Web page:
The first problem with this theory is that there is substantial archeological evidence that suggests that the first settlers on this continent were Europeans. Discoveries of both artifacts and bodies too old to be from recent European settlers have confirmed that the oldest inhabitants of this continent were European. Only progressively did European settlers become displaced by “Indian” settlers.4
The second problem involves the foundationless theory that European settlers from the late fifteenth century onward simply stole Indian land. Contrary to popular mythology, Indian tribes did have a concept of land ownership, and had an extensive history of savage warfare amongst each other for possession of land and resources. European settlers were not always sinless in their dealings with the native Indians, but did make a conscious effort to settle in unoccupied territory and legitimately buy land claims from the Indian tribes who were here.5 There was no centrally planned “Indian genocide” by European settlers.6
History of U.S. Policy and Opinion
From the beginning of America’s political independence from England, Americans have asserted their distinct identity from the Indians on this continent. The Declaration of Independence decries that the king had “endeavored to bring on the inhabitants of our frontiers, the merciless Indian savages, whose known rule of warfare, is undistinguished destruction of all ages, sexes and conditions.”7 When the Constitution was ratified, apportionment of the states for representation in Congress and for the purpose of taxation was based upon population of free persons in each state. Indians were excluded seeing as they were not considered citizens, and other persons (those who were not freemen) counted as three-fifths toward the population.8 Indeed, the Preamble to the Constitution states that it was ordained by the people of the United States “to ourselves and our Posterity,” meaning that it was never intended to be a universal government for all mankind. John Jay wrote in defense of the Constitution that Americans could be politically united because Americans were already one united people.
With equal pleasure I have as often taken notice that Providence has been pleased to give this one connected country to one united people — a people descended from the same ancestors, speaking the same language, professing the same religion, attached to the same principles of government, very similar in their manners and customs, and who, by their joint counsels, arms, and efforts, fighting side by side throughout a long and bloody war, have nobly established general liberty and independence.9
As soon as the Constitution was ratified and the new government was established, the white European basis for the American identity was immediately reflected in public policy. The first law on immigration and naturalization as an American citizen was signed by President George Washington. This law limited naturalized citizenship to “free white persons of good moral character.”10 Early Americans had no illusion of a propositional identity, but rather understood their identity to be rooted in their European heritage. Policy continued to be based upon the America’s white European identity throughout our history.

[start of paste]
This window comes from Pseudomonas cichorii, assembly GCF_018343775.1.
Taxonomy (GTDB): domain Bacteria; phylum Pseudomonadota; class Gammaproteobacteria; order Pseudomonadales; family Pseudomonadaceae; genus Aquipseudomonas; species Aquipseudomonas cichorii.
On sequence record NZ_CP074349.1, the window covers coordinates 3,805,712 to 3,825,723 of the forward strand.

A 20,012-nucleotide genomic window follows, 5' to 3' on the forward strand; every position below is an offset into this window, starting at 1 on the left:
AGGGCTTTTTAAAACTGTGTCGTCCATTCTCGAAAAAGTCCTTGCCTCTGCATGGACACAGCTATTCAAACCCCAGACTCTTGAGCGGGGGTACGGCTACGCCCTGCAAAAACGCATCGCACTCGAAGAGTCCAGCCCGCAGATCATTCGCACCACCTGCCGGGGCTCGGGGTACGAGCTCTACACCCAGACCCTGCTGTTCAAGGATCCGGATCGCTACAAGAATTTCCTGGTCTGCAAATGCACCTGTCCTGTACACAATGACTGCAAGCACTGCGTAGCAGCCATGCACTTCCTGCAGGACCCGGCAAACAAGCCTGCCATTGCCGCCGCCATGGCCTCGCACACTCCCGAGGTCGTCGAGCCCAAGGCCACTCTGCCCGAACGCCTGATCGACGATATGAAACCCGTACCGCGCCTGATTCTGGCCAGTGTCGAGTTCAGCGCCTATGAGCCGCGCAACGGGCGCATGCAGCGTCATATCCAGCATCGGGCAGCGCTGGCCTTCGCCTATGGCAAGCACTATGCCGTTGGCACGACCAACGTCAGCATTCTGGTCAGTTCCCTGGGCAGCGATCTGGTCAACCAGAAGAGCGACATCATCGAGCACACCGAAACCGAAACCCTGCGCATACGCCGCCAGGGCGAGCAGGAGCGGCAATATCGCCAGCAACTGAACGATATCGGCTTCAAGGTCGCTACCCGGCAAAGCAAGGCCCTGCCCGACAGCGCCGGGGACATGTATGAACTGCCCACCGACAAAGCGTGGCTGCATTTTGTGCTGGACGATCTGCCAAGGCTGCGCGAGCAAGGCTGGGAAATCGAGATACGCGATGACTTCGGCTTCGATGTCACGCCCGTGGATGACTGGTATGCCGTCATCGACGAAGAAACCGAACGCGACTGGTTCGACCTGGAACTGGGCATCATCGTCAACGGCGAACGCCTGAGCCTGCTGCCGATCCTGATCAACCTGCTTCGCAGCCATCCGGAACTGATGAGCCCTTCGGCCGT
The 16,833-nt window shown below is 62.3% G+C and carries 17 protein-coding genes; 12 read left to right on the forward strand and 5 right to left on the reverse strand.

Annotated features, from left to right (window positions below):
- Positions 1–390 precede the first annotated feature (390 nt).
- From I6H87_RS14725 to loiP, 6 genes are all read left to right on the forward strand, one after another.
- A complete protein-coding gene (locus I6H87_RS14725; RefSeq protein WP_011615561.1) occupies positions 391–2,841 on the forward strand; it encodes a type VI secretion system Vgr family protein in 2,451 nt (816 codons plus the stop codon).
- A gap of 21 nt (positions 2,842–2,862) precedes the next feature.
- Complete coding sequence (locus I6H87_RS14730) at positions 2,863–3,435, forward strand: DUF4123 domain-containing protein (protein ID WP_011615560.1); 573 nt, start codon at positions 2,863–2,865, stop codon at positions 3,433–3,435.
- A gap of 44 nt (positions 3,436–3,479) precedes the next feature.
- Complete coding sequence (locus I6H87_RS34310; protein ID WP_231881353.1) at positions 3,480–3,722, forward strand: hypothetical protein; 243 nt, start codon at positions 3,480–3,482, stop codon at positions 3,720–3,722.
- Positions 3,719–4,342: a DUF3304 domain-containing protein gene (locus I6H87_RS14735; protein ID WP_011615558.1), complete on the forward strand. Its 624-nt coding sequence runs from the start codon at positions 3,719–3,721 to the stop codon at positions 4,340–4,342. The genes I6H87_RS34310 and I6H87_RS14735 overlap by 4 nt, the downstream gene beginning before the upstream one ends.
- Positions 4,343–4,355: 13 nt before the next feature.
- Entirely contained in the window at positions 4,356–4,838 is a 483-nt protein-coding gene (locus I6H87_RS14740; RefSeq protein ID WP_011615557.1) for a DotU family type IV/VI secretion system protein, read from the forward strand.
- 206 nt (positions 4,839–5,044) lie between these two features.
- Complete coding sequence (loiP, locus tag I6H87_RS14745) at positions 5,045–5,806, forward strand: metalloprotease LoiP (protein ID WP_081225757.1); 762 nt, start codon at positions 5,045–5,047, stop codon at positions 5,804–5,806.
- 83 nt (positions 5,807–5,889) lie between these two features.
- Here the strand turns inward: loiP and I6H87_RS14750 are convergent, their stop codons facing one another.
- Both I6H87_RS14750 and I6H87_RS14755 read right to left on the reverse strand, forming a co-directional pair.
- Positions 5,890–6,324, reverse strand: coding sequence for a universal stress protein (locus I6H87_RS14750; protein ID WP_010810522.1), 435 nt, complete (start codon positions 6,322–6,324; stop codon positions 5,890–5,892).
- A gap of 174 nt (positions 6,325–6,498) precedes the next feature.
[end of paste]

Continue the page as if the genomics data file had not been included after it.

For much of American history, the meaning of “free white persons” was obvious. “Free white persons” must be restricted to whites of European descent. The meaning of this term was clarified further by a Supreme Court case in 1923. An immigrant from India named Bhagat Singh Thind applied for citizenship citing the fact that as an Indian, modern anthropologists considered him to be a Caucasian. This was due to an ancient Aryan migration into the Indian subcontinent. Since white people were also considered to be Caucasians, Mr. Thind argued that he should be considered eligible for citizenship. The Supreme Court denied him citizenship explaining that the common, original, and colloquial definition of a white person was obvious, anthropological taxonomy notwithstanding. The decision explained: “the average man knows perfectly well that there are unmistakable and profound differences” between whites from Europe and Indians.11
The Immigration Act of 1924 was also a powerful effort at maintaining America’s ethnic identity. This act was also called the Johnson-Reed Act (and it included the National Origins Act and Asian Exclusion Act), which was passed due to fears that continued immigration would swamp America’s population. The act limited immigration from Europe based upon the proportion of the population in 1890. This meant that northern Europeans were greatly favored as immigrants to southern and eastern Europeans. Those not eligible for naturalized citizenship based upon the Naturalization Act of 1790 mentioned above were no longer eligible for immigration. Previously, Chinese workers were imported for manual labor, even though they would not become naturalized citizens. The Immigration Act of 1924 was the final step in the process insuring that this would no longer be the case.12